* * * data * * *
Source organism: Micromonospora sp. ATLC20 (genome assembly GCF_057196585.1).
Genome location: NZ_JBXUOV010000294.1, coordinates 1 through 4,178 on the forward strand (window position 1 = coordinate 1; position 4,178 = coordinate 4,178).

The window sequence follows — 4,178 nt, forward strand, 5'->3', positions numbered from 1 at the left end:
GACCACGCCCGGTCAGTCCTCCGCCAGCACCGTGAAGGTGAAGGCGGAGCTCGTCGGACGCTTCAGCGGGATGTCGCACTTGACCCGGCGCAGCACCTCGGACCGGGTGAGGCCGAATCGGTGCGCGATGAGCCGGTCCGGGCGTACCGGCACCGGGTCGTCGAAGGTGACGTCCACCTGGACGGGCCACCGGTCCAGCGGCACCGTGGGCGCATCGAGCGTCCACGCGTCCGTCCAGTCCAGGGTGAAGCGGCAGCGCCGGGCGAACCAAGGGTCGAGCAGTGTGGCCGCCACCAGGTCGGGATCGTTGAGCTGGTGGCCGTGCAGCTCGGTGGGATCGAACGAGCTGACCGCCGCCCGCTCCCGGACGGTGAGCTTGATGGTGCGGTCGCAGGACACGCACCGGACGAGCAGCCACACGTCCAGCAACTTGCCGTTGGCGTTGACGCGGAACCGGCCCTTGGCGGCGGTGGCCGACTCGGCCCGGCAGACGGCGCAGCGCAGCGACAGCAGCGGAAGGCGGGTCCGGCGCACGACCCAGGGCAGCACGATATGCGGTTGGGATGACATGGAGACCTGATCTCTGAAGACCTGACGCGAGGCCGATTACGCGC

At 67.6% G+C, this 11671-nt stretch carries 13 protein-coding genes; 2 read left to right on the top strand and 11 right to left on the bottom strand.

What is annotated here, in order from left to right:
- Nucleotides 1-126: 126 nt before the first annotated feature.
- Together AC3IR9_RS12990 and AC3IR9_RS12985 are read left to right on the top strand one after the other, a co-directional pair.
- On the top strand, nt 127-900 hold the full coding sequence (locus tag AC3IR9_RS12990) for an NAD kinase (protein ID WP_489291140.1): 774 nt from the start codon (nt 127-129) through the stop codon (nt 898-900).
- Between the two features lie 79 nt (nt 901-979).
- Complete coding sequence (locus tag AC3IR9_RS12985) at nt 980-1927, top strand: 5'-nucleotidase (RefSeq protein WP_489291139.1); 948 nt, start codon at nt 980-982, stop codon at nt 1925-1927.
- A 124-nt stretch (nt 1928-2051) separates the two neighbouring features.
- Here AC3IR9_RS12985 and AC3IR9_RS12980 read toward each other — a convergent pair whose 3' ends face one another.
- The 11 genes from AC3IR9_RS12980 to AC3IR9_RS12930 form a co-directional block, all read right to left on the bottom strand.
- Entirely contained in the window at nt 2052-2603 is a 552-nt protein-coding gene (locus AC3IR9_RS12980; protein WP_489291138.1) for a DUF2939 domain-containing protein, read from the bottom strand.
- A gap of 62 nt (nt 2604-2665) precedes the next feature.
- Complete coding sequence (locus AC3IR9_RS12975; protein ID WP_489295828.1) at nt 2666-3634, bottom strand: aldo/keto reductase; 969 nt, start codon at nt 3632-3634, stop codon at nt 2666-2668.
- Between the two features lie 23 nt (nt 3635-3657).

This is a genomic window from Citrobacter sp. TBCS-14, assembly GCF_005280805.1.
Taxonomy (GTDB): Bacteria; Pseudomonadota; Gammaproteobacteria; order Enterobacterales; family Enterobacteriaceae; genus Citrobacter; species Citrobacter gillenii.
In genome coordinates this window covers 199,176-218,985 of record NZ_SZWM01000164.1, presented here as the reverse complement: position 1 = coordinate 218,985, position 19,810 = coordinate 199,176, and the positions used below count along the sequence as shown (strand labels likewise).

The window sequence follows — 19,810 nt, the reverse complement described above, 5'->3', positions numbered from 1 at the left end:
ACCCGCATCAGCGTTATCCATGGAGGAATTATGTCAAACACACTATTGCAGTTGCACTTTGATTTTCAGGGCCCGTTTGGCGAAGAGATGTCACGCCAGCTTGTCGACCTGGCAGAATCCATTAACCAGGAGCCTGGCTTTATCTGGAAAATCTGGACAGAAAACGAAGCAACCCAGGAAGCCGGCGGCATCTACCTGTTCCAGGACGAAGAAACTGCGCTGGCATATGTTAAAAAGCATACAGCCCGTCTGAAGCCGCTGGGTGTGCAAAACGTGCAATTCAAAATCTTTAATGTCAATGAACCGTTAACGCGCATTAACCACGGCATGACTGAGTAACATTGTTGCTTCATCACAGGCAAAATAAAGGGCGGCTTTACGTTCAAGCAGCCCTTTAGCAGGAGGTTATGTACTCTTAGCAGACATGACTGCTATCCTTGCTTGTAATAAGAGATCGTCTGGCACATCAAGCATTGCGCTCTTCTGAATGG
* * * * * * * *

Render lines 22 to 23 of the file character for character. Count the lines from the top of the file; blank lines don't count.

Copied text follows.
The window sequence follows — 19,810 nt, the reverse complement described above, 5'->3', positions numbered from 1 at the left end:
ACCCGCATCAGCGTTATCCATGGAGGAATTATGTCAAACACACTATTGCAGTTGCACTTTGATTTTCAGGGCCCGTTTGGCGAAGAGATGTCACGCCAGCTTGTCGACCTGGCAGAATCCATTAACCAGGAGCCTGGCTTTATCTGGAAAATCTGGACAGAAAACGAAGCAACCCAGGAAGCCGGCGGCATCTACCTGTTCCAGGACGAAGAAACTGCGCTGGCATATGTTAAAAAGCATACAGCCCGTCTGAAGCCGCTGGGTGTGCAAAACGTGCAATTCAAAATCTTTAATGTCAATGAACCGTTAACGCGCATTAACCACGGCATGACTGAGTAACATTGTTGCTTCATCACAGGCAAAATAAAGGGCGGCTTTACGTTCAAGCAGCCCTTTAGCAGGAGGTTATGTACTCTTAGCAGACATGACTGCTATCCTTGCTTGTAATAAGAGATCGTCTGGCACATCAAGCATTGCGCTCTTCTGAATGG